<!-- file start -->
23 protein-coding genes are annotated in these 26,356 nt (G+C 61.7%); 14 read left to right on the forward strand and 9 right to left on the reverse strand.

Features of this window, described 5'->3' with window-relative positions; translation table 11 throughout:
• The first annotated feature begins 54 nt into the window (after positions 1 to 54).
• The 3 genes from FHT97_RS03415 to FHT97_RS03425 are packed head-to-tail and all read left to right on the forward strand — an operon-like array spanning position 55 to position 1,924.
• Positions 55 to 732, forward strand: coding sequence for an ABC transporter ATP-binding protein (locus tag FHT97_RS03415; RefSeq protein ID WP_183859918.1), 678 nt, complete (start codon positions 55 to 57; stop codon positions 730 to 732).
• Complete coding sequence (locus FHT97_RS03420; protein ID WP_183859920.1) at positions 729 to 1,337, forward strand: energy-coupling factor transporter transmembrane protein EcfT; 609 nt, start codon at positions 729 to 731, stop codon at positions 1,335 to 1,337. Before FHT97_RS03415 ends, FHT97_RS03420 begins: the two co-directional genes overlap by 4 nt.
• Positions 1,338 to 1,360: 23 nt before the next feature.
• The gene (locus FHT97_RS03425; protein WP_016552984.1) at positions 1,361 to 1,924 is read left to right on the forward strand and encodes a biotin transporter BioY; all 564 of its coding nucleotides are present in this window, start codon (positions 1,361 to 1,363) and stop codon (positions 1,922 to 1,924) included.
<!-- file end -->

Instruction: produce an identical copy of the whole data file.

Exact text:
23 protein-coding genes are annotated in these 26,356 nt (G+C 61.7%); 14 read left to right on the forward strand and 9 right to left on the reverse strand.

Features of this window, described 5'->3' with window-relative positions; translation table 11 throughout:
• The first annotated feature begins 54 nt into the window (after positions 1 to 54).
• The 3 genes from FHT97_RS03415 to FHT97_RS03425 are packed head-to-tail and all read left to right on the forward strand — an operon-like array spanning position 55 to position 1,924.
• Positions 55 to 732, forward strand: coding sequence for an ABC transporter ATP-binding protein (locus tag FHT97_RS03415; RefSeq protein ID WP_183859918.1), 678 nt, complete (start codon positions 55 to 57; stop codon positions 730 to 732).
• Complete coding sequence (locus FHT97_RS03420; protein ID WP_183859920.1) at positions 729 to 1,337, forward strand: energy-coupling factor transporter transmembrane protein EcfT; 609 nt, start codon at positions 729 to 731, stop codon at positions 1,335 to 1,337. Before FHT97_RS03415 ends, FHT97_RS03420 begins: the two co-directional genes overlap by 4 nt.
• Positions 1,338 to 1,360: 23 nt before the next feature.
• The gene (locus FHT97_RS03425; protein WP_016552984.1) at positions 1,361 to 1,924 is read left to right on the forward strand and encodes a biotin transporter BioY; all 564 of its coding nucleotides are present in this window, start codon (positions 1,361 to 1,363) and stop codon (positions 1,922 to 1,924) included.